Homebuilt Aircraft - June 1984
- Category: Magazine Articles
- Published: Sunday, 03 May 2009 01:00
- Written by Don Dwiggins
- Hits: 18625
The use of supercharging in small engines was once rare, but the encouraging results of testing in a Q2 foreshadow power trends of the future.
By Don Dwiggins
What’s all this jazz about turbo charging small engines for homebuilt aircraft? To find out, we spoke to Eric Shilling, an old China hand who once flew for Claire Chennault, and, after some 27,000 hours, may be considered knowledgeable about things aeronautic.
We also talked with Joe Horvath, head of Revmaster Aviation, makers of the R2100D-T VW-type engine in Shilling’s sleek little Q2, the prototype Turbo 75 power plant that is amazing everyone on the West Coast.
The answers we got are nothing short of exciting — a whole new way of flying higher, faster and farther in Q2s that will also work wonders for similar homebuilt types.
In the past it was generally assumed that aircraft using smaller horsepower engines did not require supercharging simply because they normally operate at lower altitudes. Traditionally, it was also felt that because superchargers increase the weight and cost of an engine, they were of no particular benefit to engines of less than 200 hp.
Basically, supercharging increases an engine’s power output by compressing more fuel/air mixture into the cylinders than would be induced by normally aspirated atmospheric pressure alone, thereby creating greater burning pressures. But to take full advantage of super charging, the engine must be matched with an appropriate constant-speed (CIS) propeller, a further expense.
To meet this challenge, Revmaster put together an experimental package deal, using Shilling’s Q2 as a test bed, and the results are sufficiently exhilarating that the “Turbo 75” Revmaster 2100D-T (for Dual ignition, Turbocharged) will soon be marketed.
The “package deal” includes three elements that will fall into a rough price range of $4,800 for the basic engine, $1500 for a Maloof/Revmaster CIS propeller system, and $300 for a governor/tachometer, totaling around $6,500.
(Without the computerized governor, the propeller functions in a two-position mode using a simple toggle switch.)
Advantages exist not only at altitude — at lower flight levels, sea level to approximately 5000 feet MSL, smoother and more efficient power delivery is quickly apparent. But where a normally aspirated engine loses horsepower with increasing density altitude, turbo charging overcomes that problem, up to what is called a critical altitude, where it will no longer produce 100 percent of sea level power.
Thus, whereas the Continental 0-200 of 100 horses at sea level delivers only 75 hp at 7500 feet MSL, the turbo-charged R2100D-T of 75 horses at sea level maintains that same power output at 7500 feet MSL.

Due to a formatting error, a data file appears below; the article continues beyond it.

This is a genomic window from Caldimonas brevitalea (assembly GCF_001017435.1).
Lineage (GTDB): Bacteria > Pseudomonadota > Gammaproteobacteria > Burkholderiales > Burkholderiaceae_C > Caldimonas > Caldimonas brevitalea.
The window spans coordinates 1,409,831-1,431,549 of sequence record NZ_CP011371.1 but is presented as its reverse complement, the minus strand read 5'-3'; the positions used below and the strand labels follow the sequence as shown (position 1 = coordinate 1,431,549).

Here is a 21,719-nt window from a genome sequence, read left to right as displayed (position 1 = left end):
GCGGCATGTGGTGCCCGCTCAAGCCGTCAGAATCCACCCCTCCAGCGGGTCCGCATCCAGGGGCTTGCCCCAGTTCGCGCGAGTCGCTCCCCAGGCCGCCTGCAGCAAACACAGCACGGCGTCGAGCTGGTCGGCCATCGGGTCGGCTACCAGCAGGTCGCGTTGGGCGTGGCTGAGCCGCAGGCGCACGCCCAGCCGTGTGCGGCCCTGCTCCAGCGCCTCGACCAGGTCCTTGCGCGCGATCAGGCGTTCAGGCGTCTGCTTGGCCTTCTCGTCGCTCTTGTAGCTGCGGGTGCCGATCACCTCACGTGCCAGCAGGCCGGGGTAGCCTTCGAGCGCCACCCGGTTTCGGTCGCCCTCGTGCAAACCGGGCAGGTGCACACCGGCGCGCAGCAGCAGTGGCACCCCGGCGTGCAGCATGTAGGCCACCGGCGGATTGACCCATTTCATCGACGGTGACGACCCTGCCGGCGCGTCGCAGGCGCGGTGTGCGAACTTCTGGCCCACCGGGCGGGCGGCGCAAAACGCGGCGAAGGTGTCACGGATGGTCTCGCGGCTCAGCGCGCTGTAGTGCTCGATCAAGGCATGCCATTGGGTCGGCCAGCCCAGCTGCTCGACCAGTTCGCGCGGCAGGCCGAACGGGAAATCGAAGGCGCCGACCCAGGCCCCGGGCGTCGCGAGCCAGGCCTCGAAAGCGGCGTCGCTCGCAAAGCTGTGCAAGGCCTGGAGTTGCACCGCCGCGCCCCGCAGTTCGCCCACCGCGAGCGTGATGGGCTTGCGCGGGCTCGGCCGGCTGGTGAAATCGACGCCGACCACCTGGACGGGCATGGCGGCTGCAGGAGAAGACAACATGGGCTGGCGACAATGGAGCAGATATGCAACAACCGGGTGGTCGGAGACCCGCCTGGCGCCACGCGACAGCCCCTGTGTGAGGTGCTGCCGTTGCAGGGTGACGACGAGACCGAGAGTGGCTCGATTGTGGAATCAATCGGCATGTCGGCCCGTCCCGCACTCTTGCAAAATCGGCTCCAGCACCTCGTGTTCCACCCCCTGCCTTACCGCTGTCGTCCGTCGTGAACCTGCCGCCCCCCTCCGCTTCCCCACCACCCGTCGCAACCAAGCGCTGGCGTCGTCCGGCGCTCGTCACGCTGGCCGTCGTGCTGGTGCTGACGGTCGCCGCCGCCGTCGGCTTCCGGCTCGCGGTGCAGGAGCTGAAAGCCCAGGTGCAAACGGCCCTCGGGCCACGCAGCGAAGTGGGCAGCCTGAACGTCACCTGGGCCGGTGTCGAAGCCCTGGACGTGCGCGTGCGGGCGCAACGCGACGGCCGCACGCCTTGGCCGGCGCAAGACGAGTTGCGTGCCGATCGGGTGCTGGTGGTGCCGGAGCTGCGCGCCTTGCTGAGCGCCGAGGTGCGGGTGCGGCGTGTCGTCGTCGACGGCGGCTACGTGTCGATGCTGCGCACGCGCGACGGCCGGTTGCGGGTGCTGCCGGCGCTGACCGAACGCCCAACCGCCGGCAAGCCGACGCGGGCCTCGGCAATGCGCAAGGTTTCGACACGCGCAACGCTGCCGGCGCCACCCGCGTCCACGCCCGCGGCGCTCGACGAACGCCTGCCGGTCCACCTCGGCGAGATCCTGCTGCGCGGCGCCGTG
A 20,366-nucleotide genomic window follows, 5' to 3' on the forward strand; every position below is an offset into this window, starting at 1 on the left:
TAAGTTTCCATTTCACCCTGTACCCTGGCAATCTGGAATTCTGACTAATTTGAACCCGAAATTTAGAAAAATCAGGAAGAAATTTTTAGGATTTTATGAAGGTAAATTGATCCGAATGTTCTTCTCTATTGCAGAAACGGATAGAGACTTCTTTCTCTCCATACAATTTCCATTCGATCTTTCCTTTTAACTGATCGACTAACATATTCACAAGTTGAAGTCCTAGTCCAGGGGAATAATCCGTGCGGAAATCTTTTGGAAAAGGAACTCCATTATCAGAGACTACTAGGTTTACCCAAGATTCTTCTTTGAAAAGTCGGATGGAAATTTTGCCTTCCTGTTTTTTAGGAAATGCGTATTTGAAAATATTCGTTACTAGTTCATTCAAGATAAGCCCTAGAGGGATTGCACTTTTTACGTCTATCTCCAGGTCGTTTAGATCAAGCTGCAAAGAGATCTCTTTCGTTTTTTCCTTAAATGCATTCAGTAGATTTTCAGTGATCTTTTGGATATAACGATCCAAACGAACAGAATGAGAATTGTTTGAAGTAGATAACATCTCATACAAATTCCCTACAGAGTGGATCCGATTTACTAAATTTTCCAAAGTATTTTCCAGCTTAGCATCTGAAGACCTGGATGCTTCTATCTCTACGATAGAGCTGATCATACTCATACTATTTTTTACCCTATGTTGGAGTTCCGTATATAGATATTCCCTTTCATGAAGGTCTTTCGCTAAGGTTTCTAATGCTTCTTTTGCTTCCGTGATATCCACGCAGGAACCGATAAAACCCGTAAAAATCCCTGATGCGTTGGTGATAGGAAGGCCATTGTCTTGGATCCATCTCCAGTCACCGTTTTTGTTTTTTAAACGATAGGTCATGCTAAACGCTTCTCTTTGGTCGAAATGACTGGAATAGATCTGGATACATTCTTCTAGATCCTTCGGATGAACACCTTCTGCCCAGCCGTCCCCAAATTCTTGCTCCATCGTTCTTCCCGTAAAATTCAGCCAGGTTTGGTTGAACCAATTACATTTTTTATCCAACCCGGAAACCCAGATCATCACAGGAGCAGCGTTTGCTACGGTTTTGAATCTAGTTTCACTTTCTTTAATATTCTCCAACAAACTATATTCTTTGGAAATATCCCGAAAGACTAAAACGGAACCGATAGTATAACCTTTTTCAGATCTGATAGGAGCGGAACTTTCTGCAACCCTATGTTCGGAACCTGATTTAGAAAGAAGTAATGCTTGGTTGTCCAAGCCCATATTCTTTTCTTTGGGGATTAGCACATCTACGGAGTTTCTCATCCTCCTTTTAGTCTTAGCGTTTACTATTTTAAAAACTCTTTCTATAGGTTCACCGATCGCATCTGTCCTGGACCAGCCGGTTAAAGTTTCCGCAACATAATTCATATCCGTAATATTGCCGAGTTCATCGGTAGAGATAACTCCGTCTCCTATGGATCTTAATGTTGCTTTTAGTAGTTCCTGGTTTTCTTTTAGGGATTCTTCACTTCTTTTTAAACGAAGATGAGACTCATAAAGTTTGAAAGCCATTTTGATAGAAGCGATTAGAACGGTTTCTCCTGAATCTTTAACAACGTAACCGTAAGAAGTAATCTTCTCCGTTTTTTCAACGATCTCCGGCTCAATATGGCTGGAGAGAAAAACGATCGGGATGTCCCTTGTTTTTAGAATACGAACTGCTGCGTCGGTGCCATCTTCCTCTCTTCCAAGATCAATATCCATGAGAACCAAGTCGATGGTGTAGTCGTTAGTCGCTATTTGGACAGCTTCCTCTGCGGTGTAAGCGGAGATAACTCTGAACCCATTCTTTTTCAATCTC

“That is,” says Horvath, only if you are using a constant-speed-propeller. A fixed-pitch propeller cannot take advantage of turbocharging at altitude simply because the air is thinner, which enables the propeller to over speed. When that happens, to protect your engine you must throttle back, and so defeat what you’ve gained in extra power.”
Vmax in Shilling’s Turbo 75 Q2 at 3000 feet MSL
Incidentally, different engines have their own idiosyncratic differences, and recently Shilling found he was getting sea-level power at 11,500 feet MSL, flying with 36 inches of manifold pressure and 3200 rpm (full power). This translated into a Vmax of 178 mph AS, or 220 mph true airspeed at 14 degrees COAT.
To understand more about Shilling’s remarkable Turbo 75 Q2, you need to know more about the man. He flew with Chennault’s Flying Tiger outfit in 1941 to 1942, around Rangoon. Most of his 25 missions against the Japanese were photo-recon flights, although he did score one kill.
After the war Shilling flew C-46s and C-47s with China National Airways Corp.
and China Air Transport, then DC-7s for Swissair, before retiring.
Three-bladed constant-speed prop on Revmaster 2100 D- T;
At 67, Shilling’s 27,000 flying hours total an amazing 1125 days, or more than three years in the left seat, and now, in the homebuilt arena, he’s still going strong. His first homebuilt was a Cassutt racer, which he raced at Reno in 1969, finishing in fourth place, which was not bad for starters. Next he built a Sonerai II so he could take his wife and kids flying in a similar type.
“Then when I joined Revmaster two years ago,” he says, “I decided to build me a Q2, largely because it came the closest to advertised performance claims.”
His Q2 made its maiden flight in March 1983, behind a normally aspirated Revmaster with a wooden prop; then he switched to a Maloof/Revmaster propeller and flew in the Cafe 400 at Santa Rosa. “I had no flight-test time on the new prop and cowling, so I didn’t do too well,” he admits.
Eric Shilling’s Turbo-75 Q2 engine cowling off, side-hinged canopy open.